More than 1,000 students, professors and staff at Yale University gathered on Wednesday to discuss race and diversity at the elite Ivy League school, amid a wave of demonstrations at U.S. colleges over the treatment of minority students.
The forum, originally scheduled to be held at the school’s African-American Cultural Center, was moved to Yale’s largest chapel, Battell Chapel, to accommodate the overflowing crowd.
The discussion came two days after about 1,000 students briefly shut down traffic around the university in a rally to protest against an alleged Halloween incident in which a fraternity turned away black guests from a party.
It also follows Monday’s resignation by University of Missouri President Tim Wolfe amid student complaints that the school did not take allegations of racial abuse on campus seriously. Small-scale protests and walkouts in sympathy with the Missouri students have also taken place at universities across the United States this week.
The protests build on the “Black Lives Matter” movement, which was involved in massive and sometimes violent demonstrations in cities including Ferguson, Missouri, and Baltimore over police killings of black men.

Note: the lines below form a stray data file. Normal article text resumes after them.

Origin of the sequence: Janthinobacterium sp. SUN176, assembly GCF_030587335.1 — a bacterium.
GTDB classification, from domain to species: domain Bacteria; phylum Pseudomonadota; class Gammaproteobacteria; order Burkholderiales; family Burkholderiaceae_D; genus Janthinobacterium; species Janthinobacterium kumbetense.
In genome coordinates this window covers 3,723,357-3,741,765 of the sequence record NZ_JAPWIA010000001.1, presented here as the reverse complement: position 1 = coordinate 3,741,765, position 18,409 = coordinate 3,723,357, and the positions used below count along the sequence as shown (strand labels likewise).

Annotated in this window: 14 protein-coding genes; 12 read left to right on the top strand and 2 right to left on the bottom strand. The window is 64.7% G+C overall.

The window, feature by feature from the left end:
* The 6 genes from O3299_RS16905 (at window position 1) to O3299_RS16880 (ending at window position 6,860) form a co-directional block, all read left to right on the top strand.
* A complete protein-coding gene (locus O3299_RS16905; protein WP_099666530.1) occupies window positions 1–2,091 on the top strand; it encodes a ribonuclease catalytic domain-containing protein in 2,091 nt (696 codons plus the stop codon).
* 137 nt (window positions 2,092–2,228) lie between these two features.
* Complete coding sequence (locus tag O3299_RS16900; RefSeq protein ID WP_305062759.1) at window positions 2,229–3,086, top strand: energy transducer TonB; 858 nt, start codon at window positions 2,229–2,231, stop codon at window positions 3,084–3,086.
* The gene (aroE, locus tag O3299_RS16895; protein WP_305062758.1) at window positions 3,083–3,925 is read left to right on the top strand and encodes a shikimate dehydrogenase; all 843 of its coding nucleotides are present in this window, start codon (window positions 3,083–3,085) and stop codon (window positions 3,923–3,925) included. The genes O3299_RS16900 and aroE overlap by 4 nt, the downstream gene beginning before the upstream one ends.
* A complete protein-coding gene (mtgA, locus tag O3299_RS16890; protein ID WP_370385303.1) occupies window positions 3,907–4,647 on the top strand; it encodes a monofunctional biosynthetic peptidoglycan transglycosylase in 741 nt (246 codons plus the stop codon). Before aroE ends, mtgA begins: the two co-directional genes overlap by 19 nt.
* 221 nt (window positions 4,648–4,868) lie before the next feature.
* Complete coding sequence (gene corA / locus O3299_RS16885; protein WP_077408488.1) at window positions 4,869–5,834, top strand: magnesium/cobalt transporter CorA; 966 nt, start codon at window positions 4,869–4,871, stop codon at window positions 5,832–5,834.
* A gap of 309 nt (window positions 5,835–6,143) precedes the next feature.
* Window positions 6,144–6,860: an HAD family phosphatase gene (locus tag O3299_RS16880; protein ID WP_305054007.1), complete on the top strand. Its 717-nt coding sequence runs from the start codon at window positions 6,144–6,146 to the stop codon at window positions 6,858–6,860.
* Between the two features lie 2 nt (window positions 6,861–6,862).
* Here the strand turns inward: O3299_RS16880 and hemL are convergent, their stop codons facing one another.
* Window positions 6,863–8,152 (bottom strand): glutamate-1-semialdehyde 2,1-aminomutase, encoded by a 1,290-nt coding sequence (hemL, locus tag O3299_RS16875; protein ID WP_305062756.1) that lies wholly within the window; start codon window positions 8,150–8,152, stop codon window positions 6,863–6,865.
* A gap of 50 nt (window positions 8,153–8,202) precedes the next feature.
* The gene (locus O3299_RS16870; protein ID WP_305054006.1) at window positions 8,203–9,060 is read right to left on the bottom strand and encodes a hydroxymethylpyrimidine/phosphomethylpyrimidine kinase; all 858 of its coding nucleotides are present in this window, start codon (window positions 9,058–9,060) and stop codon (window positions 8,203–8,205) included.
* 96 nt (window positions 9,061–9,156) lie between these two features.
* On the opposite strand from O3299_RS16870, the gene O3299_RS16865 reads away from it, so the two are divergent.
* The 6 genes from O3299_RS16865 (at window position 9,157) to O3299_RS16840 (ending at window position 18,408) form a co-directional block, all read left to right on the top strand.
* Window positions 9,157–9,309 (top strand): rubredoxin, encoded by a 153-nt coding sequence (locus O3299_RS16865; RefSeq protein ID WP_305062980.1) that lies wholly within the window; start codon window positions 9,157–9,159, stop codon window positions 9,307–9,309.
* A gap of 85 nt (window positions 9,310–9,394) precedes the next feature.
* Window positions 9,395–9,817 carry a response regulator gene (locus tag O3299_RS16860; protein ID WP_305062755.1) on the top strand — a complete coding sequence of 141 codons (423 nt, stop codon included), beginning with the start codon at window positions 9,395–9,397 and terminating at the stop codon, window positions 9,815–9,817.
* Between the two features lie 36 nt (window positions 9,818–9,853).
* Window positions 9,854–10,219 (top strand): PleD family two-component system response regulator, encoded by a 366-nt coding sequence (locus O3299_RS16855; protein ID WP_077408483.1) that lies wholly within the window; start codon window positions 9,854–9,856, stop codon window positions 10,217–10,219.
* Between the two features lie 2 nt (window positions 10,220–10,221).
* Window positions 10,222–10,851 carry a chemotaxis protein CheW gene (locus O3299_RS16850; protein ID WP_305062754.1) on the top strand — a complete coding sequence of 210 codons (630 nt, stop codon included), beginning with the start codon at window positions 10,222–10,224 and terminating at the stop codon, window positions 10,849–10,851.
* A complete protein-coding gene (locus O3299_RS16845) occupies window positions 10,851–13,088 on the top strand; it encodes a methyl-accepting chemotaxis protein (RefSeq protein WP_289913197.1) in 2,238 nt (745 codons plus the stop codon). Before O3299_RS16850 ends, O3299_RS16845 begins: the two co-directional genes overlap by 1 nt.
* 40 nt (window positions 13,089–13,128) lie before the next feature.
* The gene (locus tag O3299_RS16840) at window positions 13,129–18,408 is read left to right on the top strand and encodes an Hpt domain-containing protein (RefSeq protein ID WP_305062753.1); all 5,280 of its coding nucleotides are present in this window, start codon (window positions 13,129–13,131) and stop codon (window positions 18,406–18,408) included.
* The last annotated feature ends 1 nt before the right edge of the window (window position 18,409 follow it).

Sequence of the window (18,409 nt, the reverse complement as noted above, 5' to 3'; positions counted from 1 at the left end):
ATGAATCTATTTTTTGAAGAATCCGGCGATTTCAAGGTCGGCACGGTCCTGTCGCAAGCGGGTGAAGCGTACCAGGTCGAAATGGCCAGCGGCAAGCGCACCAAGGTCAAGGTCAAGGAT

This week’s university protests have largely been peaceful, though police in Missouri on Wednesday arrested two white men on suspicion of making online threats against black people.
The Yale forum participants called for improved education and awareness, with some voicing allegations of bias affecting minorities, women and the LGBT community.
“I am a black gay male and know very well that we must confront the racism, sexism and homophobia that is very much alive at Yale and has harmed so many,” said Jafari Allen, an associate professor of African American studies and anthropology.
“My students have told me of the injustices they have suffered.”
Elisia Ceballo-Countryman, a sophomore and board member of the Black Student Alliance, said, “There has been a lot of insensitivity and an ignoring of the diversity that exists on this campus, and that has to change.”
Yale University President Peter Salovey said he planned action to end racial tensions at the Connecticut school.
“We cannot overstate the importance we put on our community’s diversity, and the need to increase it, support it, and respect it,” Salovey said in a statement. “We know we have work to do.”